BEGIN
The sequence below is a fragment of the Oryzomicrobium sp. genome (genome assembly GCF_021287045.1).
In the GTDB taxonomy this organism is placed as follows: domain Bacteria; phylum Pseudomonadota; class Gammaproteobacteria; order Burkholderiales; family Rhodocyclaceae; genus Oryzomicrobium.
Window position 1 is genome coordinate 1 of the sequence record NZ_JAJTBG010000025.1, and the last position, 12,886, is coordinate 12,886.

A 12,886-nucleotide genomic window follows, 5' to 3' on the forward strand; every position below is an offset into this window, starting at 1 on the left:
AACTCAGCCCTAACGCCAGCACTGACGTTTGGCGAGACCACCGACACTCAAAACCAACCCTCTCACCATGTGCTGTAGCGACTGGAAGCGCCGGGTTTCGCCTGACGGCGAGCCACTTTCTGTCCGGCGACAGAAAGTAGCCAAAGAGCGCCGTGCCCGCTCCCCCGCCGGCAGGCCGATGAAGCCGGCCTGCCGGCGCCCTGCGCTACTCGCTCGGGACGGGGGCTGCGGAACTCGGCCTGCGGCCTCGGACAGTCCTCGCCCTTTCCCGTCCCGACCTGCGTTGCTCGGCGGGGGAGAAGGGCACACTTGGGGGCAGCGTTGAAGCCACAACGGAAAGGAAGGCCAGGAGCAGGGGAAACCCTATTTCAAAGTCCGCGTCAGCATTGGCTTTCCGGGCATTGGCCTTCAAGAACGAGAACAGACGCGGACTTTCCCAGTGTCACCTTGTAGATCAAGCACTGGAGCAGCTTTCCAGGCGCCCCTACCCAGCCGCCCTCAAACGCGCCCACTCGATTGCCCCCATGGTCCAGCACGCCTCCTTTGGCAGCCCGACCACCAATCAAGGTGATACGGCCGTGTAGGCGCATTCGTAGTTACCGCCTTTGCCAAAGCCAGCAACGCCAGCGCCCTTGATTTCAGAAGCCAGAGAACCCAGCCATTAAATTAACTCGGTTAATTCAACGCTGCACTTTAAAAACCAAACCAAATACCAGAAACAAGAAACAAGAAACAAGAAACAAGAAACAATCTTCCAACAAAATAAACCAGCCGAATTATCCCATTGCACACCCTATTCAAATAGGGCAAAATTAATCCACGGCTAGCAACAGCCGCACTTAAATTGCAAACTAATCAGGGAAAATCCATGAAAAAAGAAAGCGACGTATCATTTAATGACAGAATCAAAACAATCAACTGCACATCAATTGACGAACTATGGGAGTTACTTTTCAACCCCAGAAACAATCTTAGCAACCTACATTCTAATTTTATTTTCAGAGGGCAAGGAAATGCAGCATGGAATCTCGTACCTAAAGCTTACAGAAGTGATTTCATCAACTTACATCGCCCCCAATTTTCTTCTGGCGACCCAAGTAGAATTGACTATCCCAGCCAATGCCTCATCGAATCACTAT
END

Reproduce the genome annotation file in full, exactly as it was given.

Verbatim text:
The sequence below is a fragment of the Oryzomicrobium sp. genome (genome assembly GCF_021287045.1).
In the GTDB taxonomy this organism is placed as follows: domain Bacteria; phylum Pseudomonadota; class Gammaproteobacteria; order Burkholderiales; family Rhodocyclaceae; genus Oryzomicrobium.
Window position 1 is genome coordinate 1 of the sequence record NZ_JAJTBG010000025.1, and the last position, 12,886, is coordinate 12,886.

A 12,886-nucleotide genomic window follows, 5' to 3' on the forward strand; every position below is an offset into this window, starting at 1 on the left:
AACTCAGCCCTAACGCCAGCACTGACGTTTGGCGAGACCACCGACACTCAAAACCAACCCTCTCACCATGTGCTGTAGCGACTGGAAGCGCCGGGTTTCGCCTGACGGCGAGCCACTTTCTGTCCGGCGACAGAAAGTAGCCAAAGAGCGCCGTGCCCGCTCCCCCGCCGGCAGGCCGATGAAGCCGGCCTGCCGGCGCCCTGCGCTACTCGCTCGGGACGGGGGCTGCGGAACTCGGCCTGCGGCCTCGGACAGTCCTCGCCCTTTCCCGTCCCGACCTGCGTTGCTCGGCGGGGGAGAAGGGCACACTTGGGGGCAGCGTTGAAGCCACAACGGAAAGGAAGGCCAGGAGCAGGGGAAACCCTATTTCAAAGTCCGCGTCAGCATTGGCTTTCCGGGCATTGGCCTTCAAGAACGAGAACAGACGCGGACTTTCCCAGTGTCACCTTGTAGATCAAGCACTGGAGCAGCTTTCCAGGCGCCCCTACCCAGCCGCCCTCAAACGCGCCCACTCGATTGCCCCCATGGTCCAGCACGCCTCCTTTGGCAGCCCGACCACCAATCAAGGTGATACGGCCGTGTAGGCGCATTCGTAGTTACCGCCTTTGCCAAAGCCAGCAACGCCAGCGCCCTTGATTTCAGAAGCCAGAGAACCCAGCCATTAAATTAACTCGGTTAATTCAACGCTGCACTTTAAAAACCAAACCAAATACCAGAAACAAGAAACAAGAAACAAGAAACAAGAAACAATCTTCCAACAAAATAAACCAGCCGAATTATCCCATTGCACACCCTATTCAAATAGGGCAAAATTAATCCACGGCTAGCAACAGCCGCACTTAAATTGCAAACTAATCAGGGAAAATCCATGAAAAAAGAAAGCGACGTATCATTTAATGACAGAATCAAAACAATCAACTGCACATCAATTGACGAACTATGGGAGTTACTTTTCAACCCCAGAAACAATCTTAGCAACCTACATTCTAATTTTATTTTCAGAGGGCAAGGAAATGCAGCATGGAATCTCGTACCTAAAGCTTACAGAAGTGATTTCATCAACTTACATCGCCCCCAATTTTCTTCTGGCGACCCAAGTAGAATTGACTATCCCAGCCAATGCCTCATCGAATCACTAT